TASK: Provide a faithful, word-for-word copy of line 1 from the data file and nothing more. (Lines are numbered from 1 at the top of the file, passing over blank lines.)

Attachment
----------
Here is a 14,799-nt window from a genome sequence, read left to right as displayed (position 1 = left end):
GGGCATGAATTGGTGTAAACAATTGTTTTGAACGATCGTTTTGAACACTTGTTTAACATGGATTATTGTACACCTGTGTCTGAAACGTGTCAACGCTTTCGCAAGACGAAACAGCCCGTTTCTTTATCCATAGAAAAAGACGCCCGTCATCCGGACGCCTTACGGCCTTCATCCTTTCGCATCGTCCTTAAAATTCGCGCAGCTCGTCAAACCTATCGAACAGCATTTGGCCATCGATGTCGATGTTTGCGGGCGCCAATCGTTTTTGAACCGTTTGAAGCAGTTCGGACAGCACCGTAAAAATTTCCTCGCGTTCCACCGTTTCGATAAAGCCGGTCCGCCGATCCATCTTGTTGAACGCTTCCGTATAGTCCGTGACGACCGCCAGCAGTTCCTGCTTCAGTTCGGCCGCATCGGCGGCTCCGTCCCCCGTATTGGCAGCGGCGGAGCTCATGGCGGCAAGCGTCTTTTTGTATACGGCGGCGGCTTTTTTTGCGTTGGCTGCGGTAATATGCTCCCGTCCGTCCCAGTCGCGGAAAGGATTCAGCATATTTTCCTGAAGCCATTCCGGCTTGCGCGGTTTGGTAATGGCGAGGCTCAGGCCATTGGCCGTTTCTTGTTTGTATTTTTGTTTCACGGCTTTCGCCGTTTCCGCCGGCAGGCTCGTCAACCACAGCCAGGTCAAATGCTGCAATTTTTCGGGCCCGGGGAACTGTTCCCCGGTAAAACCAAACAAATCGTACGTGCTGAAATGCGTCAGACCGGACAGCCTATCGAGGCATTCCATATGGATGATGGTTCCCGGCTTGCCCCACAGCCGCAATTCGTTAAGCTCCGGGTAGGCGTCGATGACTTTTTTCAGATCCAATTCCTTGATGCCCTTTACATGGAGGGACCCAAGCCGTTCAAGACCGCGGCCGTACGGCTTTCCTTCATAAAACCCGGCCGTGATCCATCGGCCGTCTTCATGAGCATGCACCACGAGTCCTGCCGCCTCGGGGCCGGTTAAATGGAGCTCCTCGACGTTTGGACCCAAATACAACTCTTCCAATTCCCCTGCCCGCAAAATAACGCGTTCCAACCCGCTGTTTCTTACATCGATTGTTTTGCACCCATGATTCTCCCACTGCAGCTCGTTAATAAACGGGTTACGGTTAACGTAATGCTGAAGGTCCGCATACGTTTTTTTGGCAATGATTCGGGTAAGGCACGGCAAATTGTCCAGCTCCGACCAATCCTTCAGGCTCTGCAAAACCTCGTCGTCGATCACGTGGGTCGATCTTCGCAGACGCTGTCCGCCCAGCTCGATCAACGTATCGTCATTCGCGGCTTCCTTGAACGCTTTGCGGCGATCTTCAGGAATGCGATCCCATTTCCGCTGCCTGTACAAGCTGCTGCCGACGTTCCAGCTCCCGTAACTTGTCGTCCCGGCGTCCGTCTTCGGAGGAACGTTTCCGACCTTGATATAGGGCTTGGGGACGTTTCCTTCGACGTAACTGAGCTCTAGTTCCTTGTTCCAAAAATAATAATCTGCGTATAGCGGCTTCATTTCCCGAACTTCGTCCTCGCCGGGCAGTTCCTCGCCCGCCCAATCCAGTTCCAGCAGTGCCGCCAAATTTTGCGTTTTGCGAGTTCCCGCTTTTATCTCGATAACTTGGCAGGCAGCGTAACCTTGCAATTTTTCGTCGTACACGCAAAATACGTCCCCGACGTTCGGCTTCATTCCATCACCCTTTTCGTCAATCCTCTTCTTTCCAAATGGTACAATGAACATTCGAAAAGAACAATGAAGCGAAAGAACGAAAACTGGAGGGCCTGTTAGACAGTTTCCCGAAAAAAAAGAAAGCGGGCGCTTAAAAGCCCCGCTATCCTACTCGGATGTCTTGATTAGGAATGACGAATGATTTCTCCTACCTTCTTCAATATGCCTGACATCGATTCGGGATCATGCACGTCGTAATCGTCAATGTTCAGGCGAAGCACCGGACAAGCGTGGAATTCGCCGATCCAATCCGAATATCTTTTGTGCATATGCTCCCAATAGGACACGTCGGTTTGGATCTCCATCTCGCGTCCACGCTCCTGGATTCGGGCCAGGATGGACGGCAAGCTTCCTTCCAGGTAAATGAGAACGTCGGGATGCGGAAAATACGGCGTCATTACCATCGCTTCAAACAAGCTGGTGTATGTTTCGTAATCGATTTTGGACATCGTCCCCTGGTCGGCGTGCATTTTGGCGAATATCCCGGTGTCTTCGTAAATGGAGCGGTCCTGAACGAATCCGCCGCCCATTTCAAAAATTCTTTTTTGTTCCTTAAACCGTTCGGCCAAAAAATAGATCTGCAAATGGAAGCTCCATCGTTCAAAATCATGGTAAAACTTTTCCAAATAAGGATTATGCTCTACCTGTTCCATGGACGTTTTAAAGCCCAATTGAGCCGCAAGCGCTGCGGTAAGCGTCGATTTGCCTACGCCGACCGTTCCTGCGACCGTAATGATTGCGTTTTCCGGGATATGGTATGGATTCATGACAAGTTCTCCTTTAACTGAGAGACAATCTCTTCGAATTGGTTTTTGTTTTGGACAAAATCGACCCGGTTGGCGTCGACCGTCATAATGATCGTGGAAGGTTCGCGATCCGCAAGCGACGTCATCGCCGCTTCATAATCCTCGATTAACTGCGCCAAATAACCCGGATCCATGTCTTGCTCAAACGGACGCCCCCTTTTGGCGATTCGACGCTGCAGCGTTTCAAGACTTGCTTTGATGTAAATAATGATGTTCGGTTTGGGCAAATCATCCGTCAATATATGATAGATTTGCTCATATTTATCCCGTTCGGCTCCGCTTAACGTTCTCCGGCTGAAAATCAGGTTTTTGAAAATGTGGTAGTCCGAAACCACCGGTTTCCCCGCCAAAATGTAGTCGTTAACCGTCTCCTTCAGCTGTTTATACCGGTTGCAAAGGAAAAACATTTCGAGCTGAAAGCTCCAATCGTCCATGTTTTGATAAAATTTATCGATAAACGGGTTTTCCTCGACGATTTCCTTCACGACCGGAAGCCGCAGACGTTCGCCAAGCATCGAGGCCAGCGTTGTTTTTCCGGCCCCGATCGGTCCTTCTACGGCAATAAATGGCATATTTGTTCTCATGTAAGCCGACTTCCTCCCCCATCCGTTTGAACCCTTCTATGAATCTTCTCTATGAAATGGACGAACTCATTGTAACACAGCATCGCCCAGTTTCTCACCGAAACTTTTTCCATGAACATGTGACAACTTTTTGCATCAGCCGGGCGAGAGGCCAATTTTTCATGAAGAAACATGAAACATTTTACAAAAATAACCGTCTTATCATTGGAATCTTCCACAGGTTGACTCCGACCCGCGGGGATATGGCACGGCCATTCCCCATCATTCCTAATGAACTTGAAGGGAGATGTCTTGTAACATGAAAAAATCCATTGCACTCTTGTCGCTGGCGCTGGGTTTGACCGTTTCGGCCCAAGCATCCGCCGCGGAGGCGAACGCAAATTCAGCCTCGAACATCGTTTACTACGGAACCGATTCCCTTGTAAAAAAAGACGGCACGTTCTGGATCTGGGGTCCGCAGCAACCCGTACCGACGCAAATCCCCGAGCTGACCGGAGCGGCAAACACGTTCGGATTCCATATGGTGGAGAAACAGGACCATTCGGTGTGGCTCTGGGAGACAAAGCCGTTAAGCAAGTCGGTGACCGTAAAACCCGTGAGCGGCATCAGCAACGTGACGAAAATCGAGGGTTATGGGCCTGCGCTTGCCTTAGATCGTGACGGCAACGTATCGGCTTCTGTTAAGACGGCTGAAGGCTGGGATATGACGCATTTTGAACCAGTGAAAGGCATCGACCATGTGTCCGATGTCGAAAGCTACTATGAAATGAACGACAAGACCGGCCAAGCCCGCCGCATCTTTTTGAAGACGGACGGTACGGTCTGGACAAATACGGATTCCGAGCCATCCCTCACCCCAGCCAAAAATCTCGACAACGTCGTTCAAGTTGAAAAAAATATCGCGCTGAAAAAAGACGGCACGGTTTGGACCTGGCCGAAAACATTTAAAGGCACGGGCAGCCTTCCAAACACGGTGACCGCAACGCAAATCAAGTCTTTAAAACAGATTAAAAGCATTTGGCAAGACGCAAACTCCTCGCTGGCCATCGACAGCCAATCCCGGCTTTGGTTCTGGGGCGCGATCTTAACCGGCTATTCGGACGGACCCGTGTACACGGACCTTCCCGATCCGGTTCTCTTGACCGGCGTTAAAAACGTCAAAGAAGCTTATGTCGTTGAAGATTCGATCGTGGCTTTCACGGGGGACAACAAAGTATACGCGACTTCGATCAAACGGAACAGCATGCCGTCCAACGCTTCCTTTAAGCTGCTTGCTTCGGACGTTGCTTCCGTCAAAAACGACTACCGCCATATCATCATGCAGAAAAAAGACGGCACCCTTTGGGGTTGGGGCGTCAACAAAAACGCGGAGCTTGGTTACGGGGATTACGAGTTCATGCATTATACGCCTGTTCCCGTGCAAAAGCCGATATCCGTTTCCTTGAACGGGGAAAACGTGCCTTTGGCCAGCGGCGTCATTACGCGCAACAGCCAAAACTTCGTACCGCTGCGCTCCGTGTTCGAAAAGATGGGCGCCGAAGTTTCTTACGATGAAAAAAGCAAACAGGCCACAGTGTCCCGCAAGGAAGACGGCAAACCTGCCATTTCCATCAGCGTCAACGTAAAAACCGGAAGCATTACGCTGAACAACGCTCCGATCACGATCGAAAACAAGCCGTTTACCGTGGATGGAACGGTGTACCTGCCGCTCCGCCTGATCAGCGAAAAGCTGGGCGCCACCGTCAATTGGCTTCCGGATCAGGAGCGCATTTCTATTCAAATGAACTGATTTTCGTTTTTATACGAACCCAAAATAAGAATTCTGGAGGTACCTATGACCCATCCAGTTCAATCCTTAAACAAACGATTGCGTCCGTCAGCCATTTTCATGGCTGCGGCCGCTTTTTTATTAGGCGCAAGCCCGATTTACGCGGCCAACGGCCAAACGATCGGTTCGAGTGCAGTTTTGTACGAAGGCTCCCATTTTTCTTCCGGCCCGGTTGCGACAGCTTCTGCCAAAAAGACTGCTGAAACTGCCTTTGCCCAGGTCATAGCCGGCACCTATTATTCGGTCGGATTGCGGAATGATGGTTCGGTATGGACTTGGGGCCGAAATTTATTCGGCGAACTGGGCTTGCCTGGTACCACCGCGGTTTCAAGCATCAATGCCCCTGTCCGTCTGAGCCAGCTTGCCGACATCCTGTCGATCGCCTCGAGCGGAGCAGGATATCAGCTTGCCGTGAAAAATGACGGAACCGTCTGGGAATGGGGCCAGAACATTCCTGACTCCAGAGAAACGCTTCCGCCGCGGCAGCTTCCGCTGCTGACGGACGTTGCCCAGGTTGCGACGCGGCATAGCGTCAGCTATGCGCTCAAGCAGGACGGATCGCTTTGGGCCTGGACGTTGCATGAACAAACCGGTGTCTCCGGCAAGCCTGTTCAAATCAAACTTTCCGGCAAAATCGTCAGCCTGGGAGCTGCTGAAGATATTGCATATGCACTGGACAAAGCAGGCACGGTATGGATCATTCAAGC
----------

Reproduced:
Here is a 14,799-nt window from a genome sequence, read left to right as displayed (position 1 = left end):